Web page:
June 21, 2017

Texas Task Force Report Underscores Benefits of Oil and Gas Development

In communities across the county, the energy industry serves as a powerful economic engine, generating a number of key impacts – from the creation of jobs to investment and tax revenues. A new report released by the Academy of Medicine, Engineering and Science of Texas titled “Environmental and Community Impacts of Shale Development in Texas” underscores this fact. The study, conducted by experts in oil and gas, engineering, transportation, medicine, economics and law, analyzes existing research to illustrate the impacts of oil and gas development in the state of Texas across a range of economic, environmental, and societal considerations.

As a Dallas Morning News article on the study relates, “The exploration of shale fields — thanks to fracking, other technology and the increasingly important Permian Basin — has contributed to a 50 percent decrease in gasoline prices, provided local governments with billions of dollars and is responsible for nearly 3.8 million Texas jobs.”

The report goes on to detail findings from economic studies that demonstrate a tremendous amount of economic activity created by the oil and gas industry in Texas:

The oil and gas industry in the Permian Basin provides substantial economic benefits to Texas and New Mexico. Economic estimates for 2013 revealed that the Permian Basin’s oil and gas industry sustained over 546,000 jobs, generated $137.8 billion in economic output, and contributed more than $71.1 billion to the gross state products of Texas and New Mexico (Ewing et al., 2014). The Texas portion of the Permian Basin-related oil and gas activity sustained over 444,000 jobs, generated $113.6 billion in economic output, and contributed over $60.2 billion to the state of Texas.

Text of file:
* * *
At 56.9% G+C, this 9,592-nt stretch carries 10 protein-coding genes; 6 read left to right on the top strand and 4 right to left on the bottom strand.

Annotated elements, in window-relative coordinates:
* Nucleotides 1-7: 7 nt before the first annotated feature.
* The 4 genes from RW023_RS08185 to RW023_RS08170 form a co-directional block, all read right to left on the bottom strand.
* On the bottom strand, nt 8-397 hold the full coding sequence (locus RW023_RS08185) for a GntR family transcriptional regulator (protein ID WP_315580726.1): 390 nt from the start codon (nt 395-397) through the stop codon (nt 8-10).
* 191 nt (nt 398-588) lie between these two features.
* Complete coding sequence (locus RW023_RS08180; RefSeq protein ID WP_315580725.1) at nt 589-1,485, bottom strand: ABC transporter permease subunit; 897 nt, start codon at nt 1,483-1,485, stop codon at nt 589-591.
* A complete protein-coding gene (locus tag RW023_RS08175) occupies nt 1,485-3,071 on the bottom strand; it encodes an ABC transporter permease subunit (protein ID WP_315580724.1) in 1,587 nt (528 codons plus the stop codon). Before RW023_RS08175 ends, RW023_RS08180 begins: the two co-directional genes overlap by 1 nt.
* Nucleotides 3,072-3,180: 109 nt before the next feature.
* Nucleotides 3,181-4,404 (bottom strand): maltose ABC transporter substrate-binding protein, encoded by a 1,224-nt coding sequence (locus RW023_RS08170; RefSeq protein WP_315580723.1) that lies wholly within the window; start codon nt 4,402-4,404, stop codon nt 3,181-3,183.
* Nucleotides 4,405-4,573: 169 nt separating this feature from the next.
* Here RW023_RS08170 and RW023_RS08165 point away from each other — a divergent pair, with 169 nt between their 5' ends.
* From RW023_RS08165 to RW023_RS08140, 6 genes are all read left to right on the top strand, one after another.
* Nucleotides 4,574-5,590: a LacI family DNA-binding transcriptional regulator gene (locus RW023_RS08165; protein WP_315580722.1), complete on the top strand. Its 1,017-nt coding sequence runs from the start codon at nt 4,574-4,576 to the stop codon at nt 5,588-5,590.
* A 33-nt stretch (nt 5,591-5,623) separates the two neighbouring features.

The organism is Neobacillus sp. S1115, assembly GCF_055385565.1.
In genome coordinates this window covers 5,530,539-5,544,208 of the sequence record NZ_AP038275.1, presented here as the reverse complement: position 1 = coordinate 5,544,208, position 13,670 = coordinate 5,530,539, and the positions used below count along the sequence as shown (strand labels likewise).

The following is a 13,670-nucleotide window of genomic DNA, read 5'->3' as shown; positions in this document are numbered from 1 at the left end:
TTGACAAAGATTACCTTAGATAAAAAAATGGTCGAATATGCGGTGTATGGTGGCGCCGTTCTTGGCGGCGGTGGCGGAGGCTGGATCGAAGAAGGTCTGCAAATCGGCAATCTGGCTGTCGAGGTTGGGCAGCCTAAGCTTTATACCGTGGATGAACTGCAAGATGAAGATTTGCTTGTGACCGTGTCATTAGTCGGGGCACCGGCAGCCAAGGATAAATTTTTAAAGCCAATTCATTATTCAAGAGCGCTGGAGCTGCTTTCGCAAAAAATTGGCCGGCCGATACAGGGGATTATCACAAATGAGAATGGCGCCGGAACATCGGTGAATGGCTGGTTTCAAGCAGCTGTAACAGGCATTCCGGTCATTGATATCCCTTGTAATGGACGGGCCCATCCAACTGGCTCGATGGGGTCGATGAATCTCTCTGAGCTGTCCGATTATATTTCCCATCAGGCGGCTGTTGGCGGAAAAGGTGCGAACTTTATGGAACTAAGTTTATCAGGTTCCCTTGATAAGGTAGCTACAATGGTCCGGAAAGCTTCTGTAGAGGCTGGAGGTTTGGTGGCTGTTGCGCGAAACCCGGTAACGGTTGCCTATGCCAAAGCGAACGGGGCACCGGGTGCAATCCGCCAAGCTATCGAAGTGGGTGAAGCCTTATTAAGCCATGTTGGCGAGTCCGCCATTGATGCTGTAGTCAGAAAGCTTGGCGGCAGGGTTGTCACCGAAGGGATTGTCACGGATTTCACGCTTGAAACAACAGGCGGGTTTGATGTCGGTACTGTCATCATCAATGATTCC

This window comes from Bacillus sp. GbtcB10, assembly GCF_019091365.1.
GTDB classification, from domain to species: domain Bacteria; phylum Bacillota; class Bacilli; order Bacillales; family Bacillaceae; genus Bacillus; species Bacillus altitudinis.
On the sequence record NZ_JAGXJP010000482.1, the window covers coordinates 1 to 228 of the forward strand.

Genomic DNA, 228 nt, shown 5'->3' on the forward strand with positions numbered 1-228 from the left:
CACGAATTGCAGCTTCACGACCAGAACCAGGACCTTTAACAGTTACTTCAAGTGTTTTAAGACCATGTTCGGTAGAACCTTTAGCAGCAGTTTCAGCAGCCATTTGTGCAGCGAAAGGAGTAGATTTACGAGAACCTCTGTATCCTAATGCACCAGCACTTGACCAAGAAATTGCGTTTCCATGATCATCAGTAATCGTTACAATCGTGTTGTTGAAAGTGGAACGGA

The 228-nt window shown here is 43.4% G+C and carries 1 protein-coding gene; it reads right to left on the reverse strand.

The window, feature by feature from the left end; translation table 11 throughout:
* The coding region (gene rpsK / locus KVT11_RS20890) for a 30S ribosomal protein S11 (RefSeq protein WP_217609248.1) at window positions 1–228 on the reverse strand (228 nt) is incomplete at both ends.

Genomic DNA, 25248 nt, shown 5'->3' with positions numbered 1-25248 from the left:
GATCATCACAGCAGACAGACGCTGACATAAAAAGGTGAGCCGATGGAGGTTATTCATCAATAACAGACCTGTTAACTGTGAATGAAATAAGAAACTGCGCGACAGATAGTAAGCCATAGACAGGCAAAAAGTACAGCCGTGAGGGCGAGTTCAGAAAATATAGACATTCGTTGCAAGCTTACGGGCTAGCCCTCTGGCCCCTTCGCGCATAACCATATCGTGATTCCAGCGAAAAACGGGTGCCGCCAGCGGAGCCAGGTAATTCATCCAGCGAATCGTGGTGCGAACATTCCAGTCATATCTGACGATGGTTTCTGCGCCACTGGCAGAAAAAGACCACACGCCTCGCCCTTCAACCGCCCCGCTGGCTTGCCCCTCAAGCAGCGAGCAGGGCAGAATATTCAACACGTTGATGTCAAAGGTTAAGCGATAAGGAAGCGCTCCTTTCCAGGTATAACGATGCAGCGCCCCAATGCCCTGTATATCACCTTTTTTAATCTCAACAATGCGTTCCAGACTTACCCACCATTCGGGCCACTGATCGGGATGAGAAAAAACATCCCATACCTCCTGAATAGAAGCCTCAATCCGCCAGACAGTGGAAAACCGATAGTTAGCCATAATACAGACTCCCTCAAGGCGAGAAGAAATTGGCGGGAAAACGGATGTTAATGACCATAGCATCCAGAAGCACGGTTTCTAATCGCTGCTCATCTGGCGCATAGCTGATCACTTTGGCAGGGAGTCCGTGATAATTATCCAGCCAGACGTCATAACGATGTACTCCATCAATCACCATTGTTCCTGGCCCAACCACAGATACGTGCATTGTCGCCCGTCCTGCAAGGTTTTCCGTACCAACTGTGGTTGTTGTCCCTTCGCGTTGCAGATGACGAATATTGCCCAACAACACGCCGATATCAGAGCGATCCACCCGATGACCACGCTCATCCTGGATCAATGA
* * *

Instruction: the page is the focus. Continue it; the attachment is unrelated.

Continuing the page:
According to The Perryman Group 2014 report, projected economic benefits of Barnett Shale-related activities for the region between 2014 and 2023 will include $141.5 billion in gross product and 1,268,161 person-years of employment, while tax benefits for local governments and the state will include $5.7 billion and $7.4 billion, respectively (ibid.). During that same time period, the contribution of these activities to the Texas economy is projected to be about $153.4 billion in gross product, 1,354,727 person-years of employment, and tax receipts of $6.1 billion to local governments and $8 billion to the state.

Further, the report analyzes the effects of the energy industry on schools in the state, finding that the sector has contributed billions of dollars in funding to the state’s education:

  • oil and natural gas production generated over $1.5 billion in property tax revenue for Texas schools in FY2014;
  • the Permanent School Fund—a state education endowment supporting K-12 public schools—received $676 million in FY2014 from oil and natural gas revenues;
  • 595 independent school districts generated property tax revenues from mineral-producing properties; roughly 230 independent school districts are located in areas where oil and natural gas producing properties generated at least $1 million in property tax revenue in FY2014; and
  • the Permanent University Fund—an endowment supporting the University of Texas and the Texas A&M University systems through oil and gas royalties on certain state-owned lands—was at the time valued at $21.8 billion.

Clearly, the oil and gas industry – a pillar of the economy in Texas – has done an enormous amount of good for the state and its residents. And the same positive impacts are being witnessed in communities across the U.S., thanks to the responsible development of domestic energy resources as well as their transportation with projects like the Rover Pipeline.

Read the full report here.